On top of that, we do not want only a ‘sustainable’ system. We want a high quality, patient centred, sustainable system.  Sustainability is only 1 of 6 criteria that an arbitrator may consider.

Finally, the economic situation is a standard clause in BA across Canada. All public sector BA contracts allow arbitrators to consider the general economy.

The BAF offer does NOT say anything about government’s fiscal situation or government’s ability to pay, unlike most other BA contracts.

This BAF bakes in a hard cap on doctors. It makes doctors responsible for growth in the ‘Physician Services Budget’ (PSB).

Government wants a hard cap. It wants predictability. It tried to unilaterally make doctors responsible for the increasing medical needs of patients in Ontario.

The BAF does not do that. There is no hard cap, in the BAF. The BAF makes the whole debate about the PSB open to arbitration.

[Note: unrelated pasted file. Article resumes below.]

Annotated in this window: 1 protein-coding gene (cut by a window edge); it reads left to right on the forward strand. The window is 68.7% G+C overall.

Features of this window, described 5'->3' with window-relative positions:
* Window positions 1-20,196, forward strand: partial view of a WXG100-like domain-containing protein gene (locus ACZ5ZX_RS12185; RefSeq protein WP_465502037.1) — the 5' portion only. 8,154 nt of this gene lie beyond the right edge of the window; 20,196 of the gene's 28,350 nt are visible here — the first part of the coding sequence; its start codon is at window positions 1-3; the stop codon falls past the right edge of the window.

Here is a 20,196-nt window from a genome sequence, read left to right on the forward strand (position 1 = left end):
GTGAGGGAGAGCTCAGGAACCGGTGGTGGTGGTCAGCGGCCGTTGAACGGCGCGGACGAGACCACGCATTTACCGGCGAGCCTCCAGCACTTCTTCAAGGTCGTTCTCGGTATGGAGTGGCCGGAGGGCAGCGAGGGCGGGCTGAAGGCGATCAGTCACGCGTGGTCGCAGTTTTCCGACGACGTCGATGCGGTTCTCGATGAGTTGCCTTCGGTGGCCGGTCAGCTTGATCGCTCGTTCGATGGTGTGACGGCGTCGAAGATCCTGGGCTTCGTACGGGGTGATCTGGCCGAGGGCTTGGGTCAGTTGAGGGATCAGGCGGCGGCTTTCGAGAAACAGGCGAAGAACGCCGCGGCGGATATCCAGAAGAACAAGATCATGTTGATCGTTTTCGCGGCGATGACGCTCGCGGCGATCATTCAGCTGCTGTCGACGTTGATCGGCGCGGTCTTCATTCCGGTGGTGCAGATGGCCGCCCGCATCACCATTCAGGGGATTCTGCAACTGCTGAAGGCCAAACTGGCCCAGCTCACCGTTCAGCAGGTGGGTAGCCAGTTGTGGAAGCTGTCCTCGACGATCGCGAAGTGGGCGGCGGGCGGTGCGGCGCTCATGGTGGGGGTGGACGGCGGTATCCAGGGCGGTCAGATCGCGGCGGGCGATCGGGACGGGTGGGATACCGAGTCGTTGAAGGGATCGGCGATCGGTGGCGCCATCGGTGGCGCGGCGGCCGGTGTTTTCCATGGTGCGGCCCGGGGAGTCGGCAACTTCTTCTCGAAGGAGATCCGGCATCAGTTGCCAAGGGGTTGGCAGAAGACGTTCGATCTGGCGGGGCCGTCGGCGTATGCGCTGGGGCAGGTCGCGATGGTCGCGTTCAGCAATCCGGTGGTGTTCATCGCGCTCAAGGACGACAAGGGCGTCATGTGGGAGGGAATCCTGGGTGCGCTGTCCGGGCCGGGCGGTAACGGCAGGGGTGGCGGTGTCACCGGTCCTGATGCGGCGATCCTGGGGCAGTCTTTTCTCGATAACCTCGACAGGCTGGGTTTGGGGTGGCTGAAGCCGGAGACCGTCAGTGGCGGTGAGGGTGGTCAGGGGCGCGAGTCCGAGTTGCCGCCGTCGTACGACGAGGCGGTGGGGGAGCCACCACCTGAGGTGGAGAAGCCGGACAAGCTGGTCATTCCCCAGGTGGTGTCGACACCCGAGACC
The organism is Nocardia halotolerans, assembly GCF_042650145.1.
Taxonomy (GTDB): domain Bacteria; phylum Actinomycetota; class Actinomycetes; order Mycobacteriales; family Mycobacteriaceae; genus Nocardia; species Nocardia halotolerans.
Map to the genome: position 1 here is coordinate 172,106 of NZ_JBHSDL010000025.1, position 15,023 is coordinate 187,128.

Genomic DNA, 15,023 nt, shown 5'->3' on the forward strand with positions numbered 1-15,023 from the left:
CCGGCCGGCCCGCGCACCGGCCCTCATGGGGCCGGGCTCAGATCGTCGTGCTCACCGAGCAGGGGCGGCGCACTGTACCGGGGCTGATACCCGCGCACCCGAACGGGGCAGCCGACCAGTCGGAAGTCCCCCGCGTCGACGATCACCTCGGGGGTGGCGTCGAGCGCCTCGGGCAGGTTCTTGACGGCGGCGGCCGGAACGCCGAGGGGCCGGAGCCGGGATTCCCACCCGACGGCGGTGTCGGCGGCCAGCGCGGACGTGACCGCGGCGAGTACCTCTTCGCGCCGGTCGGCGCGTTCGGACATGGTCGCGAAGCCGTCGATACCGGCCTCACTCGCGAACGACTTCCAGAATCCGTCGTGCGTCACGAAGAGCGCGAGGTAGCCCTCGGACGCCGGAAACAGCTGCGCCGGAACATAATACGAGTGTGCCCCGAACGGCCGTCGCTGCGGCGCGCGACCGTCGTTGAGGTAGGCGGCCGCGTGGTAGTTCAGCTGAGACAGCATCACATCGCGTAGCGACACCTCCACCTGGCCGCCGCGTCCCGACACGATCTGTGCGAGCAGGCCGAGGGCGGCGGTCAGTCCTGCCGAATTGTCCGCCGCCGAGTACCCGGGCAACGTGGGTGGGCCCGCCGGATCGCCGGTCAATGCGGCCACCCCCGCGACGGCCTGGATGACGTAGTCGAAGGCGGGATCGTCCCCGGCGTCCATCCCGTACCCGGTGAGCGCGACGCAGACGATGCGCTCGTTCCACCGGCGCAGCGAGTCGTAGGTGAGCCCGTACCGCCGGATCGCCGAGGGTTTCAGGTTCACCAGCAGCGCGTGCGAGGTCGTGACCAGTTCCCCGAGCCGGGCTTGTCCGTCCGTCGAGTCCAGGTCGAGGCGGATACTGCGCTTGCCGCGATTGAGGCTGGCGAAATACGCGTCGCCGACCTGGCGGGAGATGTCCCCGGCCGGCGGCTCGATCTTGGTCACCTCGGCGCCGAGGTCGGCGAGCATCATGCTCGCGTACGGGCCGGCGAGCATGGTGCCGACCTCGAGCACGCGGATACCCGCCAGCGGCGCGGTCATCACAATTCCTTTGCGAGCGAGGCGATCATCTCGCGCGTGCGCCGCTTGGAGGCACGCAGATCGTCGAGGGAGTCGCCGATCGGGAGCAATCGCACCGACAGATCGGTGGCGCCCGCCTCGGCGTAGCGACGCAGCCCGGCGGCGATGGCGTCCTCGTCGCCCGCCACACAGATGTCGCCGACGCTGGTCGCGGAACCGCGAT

Should this worry doctors? Should this worry government?

If government and doctors cannot negotiate an agreement about spending on physician services, then the issue goes to an arbitrator.

That probably makes both sides a bit nervous.

But without the BAF, government gets to decide. Government has all the power to make unilateral cuts and hard caps. With a BAF, an arbitrator makes the decision, if doctors and government cannot agree.

But why do we have to discuss the PSB at all? Government promised to pay for all medical services, when it took over healthcare at the start of Medicare. Government should just pay. It should live up to its promises.

Debate about the growth and size of the PSB will come up in contract negotiations. This BAF anticipates the debate and makes it another thing that an arbitrator may rule on.

Government struggles to pay for all the patient care that could be provided. Medical technology offers enough gadgetry to eventually consume the whole provincial budget. The BAF makes this whole debate an item for arbitration.